After Rozina Issani lost her vision to an inherited retinal disease called Retinitis Pigmentosa, she spent 30 years in the dark. Last year, she received an Argus II, a $100,000 retinal prosthesis that let her see the world for the first time in decades.
The technology is a little complicated — but, after all, so is sight.
Issani wears a pair of glasses rigged with a tiny video camera. The camera captures a scene — a walk down the street, a boardroom, whatever — and sends it to a small computer. The computer processes the scene, turns it into instructions and sends it back to the glasses.
Those instructions — or signals — are sent to a microchip implanted in Issani's retina. The signals are turned into pulses of electricity, which the brain learns to interpret as the scene captured by the camera.
Essentially, the Argus sends the brain a bunch of light signals, and the brain figures out what they mean and how to arrange them — sort of like it's doing a million-piece puzzle without seeing the cover of the box.
It's complicated and imperfect: The images, sort of like a cochlear implant for deaf people, don't give a crystal-clear interpretation. But Issani's bionic eye, which is actually some complicated electrical work and a pair of construction glasses with a video camera attached, has dramatically changed how she sees the world over the last 14 months.
"I see mostly in shapes and shades of light, but have some minor ability to see details," Issani wrote in a Reddit thread. "The technology hasn't enabled me to be able to read, but I have started to write using very big letters and a dark marker so I can make out the contrast between the words and the paper."
Issani was given exercises to do: match circles to circles, squares to squares, etc. She practices a couple hours a day. She goes on walks where she can see street lines and people along the way. She no longer accidentally sits on strangers' laps on the train.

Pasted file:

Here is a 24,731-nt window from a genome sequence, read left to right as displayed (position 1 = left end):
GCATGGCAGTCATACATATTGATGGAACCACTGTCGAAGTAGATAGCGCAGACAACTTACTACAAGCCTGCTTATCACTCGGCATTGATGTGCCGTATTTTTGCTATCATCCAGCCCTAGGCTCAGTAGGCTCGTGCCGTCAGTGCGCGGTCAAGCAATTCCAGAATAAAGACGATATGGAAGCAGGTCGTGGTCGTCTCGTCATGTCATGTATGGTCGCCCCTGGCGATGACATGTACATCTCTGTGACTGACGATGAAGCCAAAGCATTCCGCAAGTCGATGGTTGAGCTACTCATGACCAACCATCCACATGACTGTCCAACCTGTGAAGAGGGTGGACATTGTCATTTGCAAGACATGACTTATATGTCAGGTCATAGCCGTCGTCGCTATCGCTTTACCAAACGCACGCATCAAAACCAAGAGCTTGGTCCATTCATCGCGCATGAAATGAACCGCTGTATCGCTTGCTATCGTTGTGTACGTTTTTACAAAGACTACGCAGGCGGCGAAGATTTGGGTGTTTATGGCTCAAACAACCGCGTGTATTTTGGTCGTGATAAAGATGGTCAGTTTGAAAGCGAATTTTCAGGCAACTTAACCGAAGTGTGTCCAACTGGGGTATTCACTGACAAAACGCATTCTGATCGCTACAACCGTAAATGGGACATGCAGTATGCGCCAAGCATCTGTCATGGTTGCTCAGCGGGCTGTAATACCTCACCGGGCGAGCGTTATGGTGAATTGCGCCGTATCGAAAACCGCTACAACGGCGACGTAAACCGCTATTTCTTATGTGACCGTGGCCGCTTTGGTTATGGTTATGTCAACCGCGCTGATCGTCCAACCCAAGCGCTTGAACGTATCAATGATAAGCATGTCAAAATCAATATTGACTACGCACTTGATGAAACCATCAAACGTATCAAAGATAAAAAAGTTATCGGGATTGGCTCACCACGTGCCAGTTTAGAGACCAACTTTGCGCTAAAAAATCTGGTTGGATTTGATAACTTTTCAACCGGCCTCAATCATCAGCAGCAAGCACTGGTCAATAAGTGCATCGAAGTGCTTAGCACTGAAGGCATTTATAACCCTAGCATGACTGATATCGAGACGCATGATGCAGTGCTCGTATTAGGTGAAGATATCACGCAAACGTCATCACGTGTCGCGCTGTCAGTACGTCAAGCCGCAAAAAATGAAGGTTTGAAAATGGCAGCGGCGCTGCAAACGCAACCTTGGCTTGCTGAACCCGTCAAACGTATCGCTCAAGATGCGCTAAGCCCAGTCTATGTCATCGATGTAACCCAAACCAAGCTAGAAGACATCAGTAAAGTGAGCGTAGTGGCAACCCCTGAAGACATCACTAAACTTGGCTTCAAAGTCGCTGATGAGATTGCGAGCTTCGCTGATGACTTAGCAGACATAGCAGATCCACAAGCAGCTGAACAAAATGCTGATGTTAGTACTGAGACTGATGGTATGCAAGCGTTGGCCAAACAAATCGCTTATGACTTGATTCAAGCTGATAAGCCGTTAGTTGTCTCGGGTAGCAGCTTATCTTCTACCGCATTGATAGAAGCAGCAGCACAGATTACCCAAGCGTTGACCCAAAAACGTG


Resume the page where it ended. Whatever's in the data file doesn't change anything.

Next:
What her vision looks like: "When I see using the bionic eye I actually see the world like a 'film negative,'" Issani said on Reddit. "So lighter surfaces appear dark and vice versa." It sounds sort of like a night-vision setting in '90s video games.
"With the bionic eye, I can see shapes that I guess could best be described as pixelated, or digital in nature," she said. "I can see movement on the TV now, which is an improvement over before, but overall I still cannot use TV or computers fully without accessibility software."
While the technology improves — according to Issani, Second Sight, the company that makes the Argus III, should have a color version in 2018 — Issani lives in a lo-fi first-person-adventure-game version of the world, interpreting her surroundings with the help of electronics. But, she says, it's a huge improvement over living for years with so sight.
"After 30 years with no vision at all, I could actually see the lights in my office and the shape of people around me," she said. "I felt like an excited child who had just discovered something totally new."